Guest Blogger: Update from Danville, California

Today’s guest blogger, Kerry Dickinson, gives an update on her organizing efforts in Danville, California. Kerry is the mother of two middle school age boys, a former middle and high school teacher, a current part-time substitute teacher, and a stay at home mother. She, and Julie Kurtz, the mother of two teens, a Mental Health Director, and a licensed marriage and family therapist in the San Francisco East Bay as well as teacher at a local Junior College, have been actively working to change homework policy in their community. Kerry wrote about their initial organizing attempts in a November guest blog entry and she also wrote an op-ed in her local newspaper.

Update from Danville, California
by Kerry Dickinson

In November, 2007, Julie Kurtz and I took an informal, email survey about homework among parents in our school district and received 60 responses. The survey asked questions like, “What percent of your child’s homework do you feel is of a high quality and what percentage is of a low quality? How much time do your children spend on homework? How do you define meaningful homework?” We compiled the results and presented them to the Director of Instruction for Student Services in our school district in the San Ramon Valley. We also gave the Director of Instruction research articles on homework and other information related to homework.

Not long after, the Director of Instruction informed us that the SRVUSD (San Ramon Valley Unified School District) would be forming a homework task force to reevaluate the current homework policy. And, I was invited to participate on the task force. I accepted the invitation because Julie’s full-time job prevented her from participating. The task force includes 19 people – a sample of parents, teachers, & administrators. It has met several times since the beginning of the year and will continue to meet until May, most likely, when a new policy will be presented to the public and to the Board for approval.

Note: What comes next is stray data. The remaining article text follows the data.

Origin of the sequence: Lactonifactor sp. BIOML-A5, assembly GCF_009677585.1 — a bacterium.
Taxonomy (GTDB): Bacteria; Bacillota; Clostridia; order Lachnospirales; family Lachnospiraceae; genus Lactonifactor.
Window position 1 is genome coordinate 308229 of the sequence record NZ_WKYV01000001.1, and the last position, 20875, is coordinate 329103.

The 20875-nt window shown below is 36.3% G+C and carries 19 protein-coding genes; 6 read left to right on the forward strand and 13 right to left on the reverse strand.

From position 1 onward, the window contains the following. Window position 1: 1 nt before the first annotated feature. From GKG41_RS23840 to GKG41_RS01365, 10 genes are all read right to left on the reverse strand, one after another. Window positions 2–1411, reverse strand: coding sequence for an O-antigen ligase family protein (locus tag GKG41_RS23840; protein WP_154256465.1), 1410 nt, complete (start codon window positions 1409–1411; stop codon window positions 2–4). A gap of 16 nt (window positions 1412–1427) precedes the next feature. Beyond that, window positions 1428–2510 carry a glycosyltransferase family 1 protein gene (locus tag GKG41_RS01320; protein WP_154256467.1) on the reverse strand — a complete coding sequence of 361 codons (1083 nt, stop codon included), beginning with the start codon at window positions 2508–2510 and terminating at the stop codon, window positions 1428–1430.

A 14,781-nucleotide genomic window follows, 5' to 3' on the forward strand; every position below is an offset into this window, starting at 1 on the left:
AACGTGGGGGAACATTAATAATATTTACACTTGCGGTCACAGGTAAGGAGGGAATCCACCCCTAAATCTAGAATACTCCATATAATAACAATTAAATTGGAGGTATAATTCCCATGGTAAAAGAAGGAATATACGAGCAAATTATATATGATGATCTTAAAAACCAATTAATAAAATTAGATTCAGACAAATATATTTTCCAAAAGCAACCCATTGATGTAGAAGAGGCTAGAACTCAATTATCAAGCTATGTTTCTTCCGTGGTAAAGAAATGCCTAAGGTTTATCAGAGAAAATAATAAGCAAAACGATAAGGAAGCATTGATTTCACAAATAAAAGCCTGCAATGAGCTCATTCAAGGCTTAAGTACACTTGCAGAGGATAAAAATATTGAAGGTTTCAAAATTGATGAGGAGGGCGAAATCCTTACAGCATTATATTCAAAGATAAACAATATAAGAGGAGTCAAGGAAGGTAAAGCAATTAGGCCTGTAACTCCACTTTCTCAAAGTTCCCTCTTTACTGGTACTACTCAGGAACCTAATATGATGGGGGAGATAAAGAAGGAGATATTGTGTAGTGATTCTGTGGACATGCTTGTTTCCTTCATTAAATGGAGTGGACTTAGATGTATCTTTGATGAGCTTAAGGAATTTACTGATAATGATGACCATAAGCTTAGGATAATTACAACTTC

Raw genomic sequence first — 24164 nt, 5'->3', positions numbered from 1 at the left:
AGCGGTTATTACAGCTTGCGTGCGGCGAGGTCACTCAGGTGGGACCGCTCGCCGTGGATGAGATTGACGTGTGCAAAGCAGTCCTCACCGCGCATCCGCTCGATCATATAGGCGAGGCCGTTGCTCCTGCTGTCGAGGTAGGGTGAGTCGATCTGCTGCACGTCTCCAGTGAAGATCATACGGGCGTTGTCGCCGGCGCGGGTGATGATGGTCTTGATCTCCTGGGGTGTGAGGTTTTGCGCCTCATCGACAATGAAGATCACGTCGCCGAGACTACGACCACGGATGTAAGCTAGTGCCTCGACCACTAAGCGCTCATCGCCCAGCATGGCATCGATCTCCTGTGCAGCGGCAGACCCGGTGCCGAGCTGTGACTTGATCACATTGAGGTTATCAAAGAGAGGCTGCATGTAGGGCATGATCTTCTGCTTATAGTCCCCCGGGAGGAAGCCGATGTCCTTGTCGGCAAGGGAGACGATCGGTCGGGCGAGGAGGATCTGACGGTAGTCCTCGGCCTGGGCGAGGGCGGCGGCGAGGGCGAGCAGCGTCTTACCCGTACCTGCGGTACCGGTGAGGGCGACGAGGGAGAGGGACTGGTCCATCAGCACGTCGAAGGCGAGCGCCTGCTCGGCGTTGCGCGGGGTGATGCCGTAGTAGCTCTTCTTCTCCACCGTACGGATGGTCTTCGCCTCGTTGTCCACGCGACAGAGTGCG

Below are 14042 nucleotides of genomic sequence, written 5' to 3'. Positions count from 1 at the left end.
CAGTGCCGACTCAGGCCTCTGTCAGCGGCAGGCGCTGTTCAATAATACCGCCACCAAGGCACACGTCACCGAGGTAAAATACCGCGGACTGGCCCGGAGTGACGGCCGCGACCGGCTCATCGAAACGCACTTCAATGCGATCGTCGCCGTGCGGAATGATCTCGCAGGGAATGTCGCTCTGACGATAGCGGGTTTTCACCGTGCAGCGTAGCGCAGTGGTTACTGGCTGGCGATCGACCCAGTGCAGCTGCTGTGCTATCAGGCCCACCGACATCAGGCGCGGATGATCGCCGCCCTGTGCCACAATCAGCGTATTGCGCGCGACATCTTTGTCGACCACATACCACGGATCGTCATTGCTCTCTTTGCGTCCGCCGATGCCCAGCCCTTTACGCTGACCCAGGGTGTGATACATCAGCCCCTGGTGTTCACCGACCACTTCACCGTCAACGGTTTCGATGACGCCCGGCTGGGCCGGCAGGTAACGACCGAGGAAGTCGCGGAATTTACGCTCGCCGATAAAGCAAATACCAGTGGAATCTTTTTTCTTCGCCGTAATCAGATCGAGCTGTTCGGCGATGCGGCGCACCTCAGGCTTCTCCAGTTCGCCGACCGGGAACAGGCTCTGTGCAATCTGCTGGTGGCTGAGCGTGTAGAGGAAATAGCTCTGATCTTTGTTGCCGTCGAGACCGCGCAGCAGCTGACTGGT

In the meantime, one of the local newspapers, the Danville Weekly, has written two pieces on homework to keep this issue in the public’s eye. You can read them here and here.

Julie and I are very hopeful that the new policy will be better than the old one and that steps will be taken to insure implementation of the new policy, hopefully beginning next fall.

4 thoughts on “Guest Blogger: Update from Danville, California

  1. How can parents get the amoun’t of time doing homework/busy work and projects reduced? My grandchildren and foster kids are overwhelmed!
    Thank you,
    Sandra Straka


  2. If you haven’t read The Case Against Homework, you should. There’s a lot of information on what’s the matter with homework and several chapters on how to talk to teachers, administrators, and other parents to try to get homework loads reduced. And, I always suggest that when children are overwhelmed, the adult step in and advocate on the child’s behalf. Good luck and feel free to email me directly after you’ve read the book if you need more advice.


  3. Hi- I understand the school district in Danville was voting on June 24 on a new homework policy- any details of the vote or the new policy and what it does? Thank you.


  4. I applaud you! Congratulations for making a difference in the lives of children. I agree that homework is not the answer, rather more focused classroom time, that is focused. I feel the frustration that these students encounter. I had a Traumatic Brain Injury my Senior Year of High School and it changed my life, it also changed how much I was able to retain and my memory was pretty much erased. Kids need to learn how to relax and I believe if the brain is relaxed and the body is exercised and happy, we all learn better. This antiquated school system has to change. Kudos!!!

    Allison Golde


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